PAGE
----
Inspiration

Comics Artists and Journalists in Pakistan team up to fight terrorism

Comics Artists and Journalists in Pakistan fight aainst terrorism

WRITTEN BY

Hania Tahir
4 minutes read

It is a well known fact that the visuals put greater impact on our understanding as compared to the reading material. The strike of the image on our minds instantly gives the whole idea. Most of the time the comprehension of the idea is the same by different sets of people. In Pakistan, terrorism is a big issue and it has been brought up by many journalists and comic artists. Both the journalists and comic artists have paired up to stand up against terrorism in Pakistan. This step would promote awareness regarding terrorism among the youth.

Terrorism comes in many forms. It is not only the killing of people, but it also includes manipulation of rights, depriving and suppressing people, child abuse and mental torture. Terrorism is defined as unofficial or unauthorized use of violence and intimidation in the pursuit of some specific aims. All the above mentioned forms of terrorism come under this definition as these all produce a sense of fear among the people.

Do you know: Youth of Pakistan comprises about 35% of its population. (Source: Youth Experia)

We need to educate and groom our youth so that they can work for the development of the country. The journalists have joined hands with the comic artists to bring up the issue in the form of images. Our youth is very well aware of the modern world and has great interest in comics. But the comics which are very well popular among the youth are of no use but fun. Farhad Mirza, an international journalist, wrote an essay ‘Badmash Elite’. In his essay he highlighted the violence committed by students in elite schools. He actually wanted to raise the complex issue of bullying. It was undoubtedly a tough job to put such a topic into words. He wrote it out of his personal experience as a high school teacher. Mirza in his essay, examined the culture of youth violence within Pakistani elite schools. The essay starts with the following heart-rending lines,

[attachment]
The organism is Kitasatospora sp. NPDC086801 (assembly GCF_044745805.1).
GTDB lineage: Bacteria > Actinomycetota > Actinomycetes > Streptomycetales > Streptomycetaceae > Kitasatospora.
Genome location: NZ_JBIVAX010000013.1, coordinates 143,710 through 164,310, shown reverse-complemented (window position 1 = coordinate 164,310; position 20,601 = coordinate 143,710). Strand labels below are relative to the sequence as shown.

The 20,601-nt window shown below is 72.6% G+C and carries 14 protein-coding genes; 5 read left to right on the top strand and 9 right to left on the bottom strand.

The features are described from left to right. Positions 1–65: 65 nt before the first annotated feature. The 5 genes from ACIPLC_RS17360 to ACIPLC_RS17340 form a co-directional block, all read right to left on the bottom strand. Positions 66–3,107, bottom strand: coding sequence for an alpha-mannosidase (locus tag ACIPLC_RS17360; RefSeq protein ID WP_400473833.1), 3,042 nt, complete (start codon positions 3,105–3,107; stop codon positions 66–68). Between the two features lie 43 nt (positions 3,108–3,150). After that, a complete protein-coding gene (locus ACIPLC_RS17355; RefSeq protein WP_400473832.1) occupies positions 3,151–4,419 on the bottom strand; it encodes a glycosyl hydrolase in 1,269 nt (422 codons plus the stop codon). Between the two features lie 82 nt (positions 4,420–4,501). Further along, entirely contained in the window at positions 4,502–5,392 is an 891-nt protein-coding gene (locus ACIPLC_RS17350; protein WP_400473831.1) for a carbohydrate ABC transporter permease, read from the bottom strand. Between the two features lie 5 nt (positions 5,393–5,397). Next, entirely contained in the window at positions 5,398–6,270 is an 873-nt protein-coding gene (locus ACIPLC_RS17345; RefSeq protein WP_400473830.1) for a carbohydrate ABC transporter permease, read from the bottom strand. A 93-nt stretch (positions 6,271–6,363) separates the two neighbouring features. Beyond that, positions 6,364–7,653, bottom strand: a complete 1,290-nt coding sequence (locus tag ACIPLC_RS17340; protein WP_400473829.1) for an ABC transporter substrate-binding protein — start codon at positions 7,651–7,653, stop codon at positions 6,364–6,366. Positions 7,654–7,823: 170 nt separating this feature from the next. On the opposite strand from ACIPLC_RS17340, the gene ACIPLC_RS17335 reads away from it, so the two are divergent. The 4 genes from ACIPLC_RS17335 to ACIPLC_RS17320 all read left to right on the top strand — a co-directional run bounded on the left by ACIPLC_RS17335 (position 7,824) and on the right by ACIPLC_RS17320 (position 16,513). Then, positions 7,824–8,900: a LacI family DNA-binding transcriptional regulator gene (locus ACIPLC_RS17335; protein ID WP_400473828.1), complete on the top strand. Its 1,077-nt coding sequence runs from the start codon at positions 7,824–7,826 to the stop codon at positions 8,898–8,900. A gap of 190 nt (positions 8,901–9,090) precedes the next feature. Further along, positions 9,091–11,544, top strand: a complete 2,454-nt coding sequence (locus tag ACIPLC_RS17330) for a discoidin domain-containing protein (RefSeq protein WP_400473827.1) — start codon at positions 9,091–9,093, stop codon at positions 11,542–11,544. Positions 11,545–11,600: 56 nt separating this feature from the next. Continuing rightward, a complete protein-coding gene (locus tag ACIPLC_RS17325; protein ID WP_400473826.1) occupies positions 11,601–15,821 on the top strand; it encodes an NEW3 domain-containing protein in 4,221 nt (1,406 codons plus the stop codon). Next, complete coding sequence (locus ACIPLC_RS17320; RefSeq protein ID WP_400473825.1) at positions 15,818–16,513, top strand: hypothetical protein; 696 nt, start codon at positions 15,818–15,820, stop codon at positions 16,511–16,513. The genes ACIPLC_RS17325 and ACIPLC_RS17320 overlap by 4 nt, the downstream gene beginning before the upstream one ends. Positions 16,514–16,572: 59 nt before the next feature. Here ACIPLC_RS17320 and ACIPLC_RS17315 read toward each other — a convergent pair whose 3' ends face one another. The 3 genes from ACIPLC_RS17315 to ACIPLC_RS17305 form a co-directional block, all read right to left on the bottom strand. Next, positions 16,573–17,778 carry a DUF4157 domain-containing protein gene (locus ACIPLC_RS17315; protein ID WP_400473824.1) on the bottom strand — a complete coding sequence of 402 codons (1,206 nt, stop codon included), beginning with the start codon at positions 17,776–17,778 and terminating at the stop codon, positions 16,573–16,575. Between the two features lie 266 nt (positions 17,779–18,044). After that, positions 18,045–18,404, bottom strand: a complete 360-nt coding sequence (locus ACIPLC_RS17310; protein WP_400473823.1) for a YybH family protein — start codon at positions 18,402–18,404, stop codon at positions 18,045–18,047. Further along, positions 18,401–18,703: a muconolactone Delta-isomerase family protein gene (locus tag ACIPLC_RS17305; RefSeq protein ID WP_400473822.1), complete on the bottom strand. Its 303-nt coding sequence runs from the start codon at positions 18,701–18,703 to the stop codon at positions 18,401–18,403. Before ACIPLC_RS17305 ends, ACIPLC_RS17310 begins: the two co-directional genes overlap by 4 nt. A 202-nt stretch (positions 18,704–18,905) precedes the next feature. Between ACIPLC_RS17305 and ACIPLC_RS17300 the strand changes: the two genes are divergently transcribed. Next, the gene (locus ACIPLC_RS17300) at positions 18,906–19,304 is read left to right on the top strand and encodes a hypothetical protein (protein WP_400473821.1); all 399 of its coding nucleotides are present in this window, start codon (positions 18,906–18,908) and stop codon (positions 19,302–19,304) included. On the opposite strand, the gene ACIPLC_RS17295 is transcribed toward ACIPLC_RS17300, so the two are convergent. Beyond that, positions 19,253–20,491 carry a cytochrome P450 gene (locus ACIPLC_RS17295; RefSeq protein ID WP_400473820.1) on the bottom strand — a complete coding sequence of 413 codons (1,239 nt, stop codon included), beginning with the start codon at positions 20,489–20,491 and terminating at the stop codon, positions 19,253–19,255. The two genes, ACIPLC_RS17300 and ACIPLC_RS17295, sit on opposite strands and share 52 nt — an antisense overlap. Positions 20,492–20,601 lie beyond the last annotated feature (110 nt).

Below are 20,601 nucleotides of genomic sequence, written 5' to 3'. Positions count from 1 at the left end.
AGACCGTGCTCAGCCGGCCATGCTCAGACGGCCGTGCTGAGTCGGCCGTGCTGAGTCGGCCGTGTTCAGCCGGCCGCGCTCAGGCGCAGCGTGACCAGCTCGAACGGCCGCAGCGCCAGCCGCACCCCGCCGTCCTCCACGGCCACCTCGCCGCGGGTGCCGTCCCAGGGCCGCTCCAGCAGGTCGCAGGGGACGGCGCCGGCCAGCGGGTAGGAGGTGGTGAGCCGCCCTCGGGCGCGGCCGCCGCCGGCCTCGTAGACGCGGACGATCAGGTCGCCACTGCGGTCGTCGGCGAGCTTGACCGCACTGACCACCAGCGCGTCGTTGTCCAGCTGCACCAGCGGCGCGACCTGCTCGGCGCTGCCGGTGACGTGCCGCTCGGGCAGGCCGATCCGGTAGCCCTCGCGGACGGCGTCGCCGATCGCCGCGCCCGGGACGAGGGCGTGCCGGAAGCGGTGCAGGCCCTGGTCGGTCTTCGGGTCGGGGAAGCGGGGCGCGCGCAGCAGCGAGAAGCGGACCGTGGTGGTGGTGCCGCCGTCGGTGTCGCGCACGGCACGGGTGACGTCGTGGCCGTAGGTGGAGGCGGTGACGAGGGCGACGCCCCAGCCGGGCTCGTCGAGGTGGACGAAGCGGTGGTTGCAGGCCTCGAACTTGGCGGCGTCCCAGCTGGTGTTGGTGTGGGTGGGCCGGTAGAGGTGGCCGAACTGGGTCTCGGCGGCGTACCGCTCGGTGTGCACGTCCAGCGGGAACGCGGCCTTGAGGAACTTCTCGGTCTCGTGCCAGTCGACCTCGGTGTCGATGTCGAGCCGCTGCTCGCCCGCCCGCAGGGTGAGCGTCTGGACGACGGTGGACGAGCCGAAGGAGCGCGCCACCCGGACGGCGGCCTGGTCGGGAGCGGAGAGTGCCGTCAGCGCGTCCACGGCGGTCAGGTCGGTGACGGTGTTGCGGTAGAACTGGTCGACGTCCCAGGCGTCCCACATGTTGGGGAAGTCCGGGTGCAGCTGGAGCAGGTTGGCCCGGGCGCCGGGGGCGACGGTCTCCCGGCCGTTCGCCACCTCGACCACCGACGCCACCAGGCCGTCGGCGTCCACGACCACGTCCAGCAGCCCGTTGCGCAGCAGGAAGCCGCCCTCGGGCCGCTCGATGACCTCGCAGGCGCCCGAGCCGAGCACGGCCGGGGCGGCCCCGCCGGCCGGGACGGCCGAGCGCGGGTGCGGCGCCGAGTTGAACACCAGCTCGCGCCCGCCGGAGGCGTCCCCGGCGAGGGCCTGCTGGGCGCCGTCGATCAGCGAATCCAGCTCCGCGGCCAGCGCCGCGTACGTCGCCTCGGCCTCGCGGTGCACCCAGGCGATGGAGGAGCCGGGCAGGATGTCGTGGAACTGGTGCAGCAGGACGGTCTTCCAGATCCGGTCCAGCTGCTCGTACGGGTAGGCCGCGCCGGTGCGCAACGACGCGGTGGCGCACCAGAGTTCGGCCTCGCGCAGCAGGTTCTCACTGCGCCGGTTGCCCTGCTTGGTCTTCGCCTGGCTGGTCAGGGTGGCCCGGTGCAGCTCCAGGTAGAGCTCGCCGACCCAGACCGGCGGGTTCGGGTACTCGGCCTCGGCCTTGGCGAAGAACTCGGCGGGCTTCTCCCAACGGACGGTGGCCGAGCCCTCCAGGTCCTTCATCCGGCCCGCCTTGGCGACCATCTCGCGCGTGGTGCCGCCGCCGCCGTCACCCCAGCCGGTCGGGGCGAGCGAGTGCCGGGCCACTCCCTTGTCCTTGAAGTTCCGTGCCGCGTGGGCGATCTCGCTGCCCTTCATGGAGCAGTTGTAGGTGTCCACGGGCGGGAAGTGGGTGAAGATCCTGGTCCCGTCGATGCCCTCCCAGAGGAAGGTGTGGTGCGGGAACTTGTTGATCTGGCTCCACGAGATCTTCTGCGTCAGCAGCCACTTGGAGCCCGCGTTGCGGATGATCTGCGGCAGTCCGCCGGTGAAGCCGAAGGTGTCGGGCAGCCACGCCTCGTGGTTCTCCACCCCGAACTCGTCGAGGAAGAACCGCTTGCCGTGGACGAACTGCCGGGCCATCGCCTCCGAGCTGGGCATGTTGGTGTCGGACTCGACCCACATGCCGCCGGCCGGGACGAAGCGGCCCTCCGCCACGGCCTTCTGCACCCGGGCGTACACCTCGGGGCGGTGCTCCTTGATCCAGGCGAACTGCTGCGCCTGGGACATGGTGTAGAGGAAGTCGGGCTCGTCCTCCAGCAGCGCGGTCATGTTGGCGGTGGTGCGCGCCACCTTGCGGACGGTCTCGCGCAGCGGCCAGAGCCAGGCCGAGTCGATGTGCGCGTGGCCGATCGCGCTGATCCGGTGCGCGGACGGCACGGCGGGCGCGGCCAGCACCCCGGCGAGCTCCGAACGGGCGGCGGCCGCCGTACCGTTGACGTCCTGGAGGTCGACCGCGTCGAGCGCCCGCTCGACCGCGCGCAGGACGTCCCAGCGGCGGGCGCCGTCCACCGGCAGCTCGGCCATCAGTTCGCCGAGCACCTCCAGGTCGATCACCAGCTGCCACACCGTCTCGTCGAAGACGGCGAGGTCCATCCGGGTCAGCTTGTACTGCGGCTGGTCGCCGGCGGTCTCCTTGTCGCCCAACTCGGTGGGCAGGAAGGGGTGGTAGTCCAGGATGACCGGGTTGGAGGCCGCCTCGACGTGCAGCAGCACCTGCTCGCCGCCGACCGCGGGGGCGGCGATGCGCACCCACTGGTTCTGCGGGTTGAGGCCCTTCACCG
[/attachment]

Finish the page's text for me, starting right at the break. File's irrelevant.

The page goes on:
On the 12th of February, 2015, after four days in an intensive care unit, Syed Murtaza Shah succumbed to the injuries he had sustained in a boisterous exchange with fellow students and their cohorts. He was 16 years old. He was also a student of mine.

Mirza’s essay was strong in content but couldn’t quite communicate the deeply personal element he wanted it to convey. So Anser shaukat, a Pakistani-born illustrator, came in with an innovative idea. He worked in collaboration with Creative Frontiers Comics director Gohar Aftab. They chopped up Mirza’s 5000-word essay and presented it with Shaukat’s illustrations, creating a new storytelling format designed to reach those who needed it most: The Pakistani Youth.

Aftab and Mirza then appointed another artist, Yahya Ehsan, to illustrate two more powerful articles that had previously run in a Pakistani news paper and on Al Jazeera America; the former was “More than just a foot note” by Raza Rumi , and the latter was “Malala , the muslim feminist” by Rafia Zakaria. All three illustrated features were published on the anniversary of the Peshawar massacre, which occurred on December 16,2014, when armed Taliban fighters stormed a public school in Pakistan and slaughtered 144 people, mostly children between 12 and 16.

One of the illustrators said that they wanted to present different cases of violence and tie them together to portray how physical bullying, gender inequality or any other kind of violence eventually lead people toward extremes to solve the problems they faced. In other words,they wanted to give Pakistani people a tool to examine how extreme violence takes root in the country. All the three writers and two illustrators gave their viewpoint on the importance of such anti-violence projects and how their work was received in a country where voicing anti-extremist views can lead to death threats.

Thee illustrators put the writer’s words into images and emotionally connect the readers with what they read. They want to convey the message through a medium that is easily understandable by the young people. We hope that this will make our youth well aware of what’s happening in the society and help to keep them safe from violent acts.

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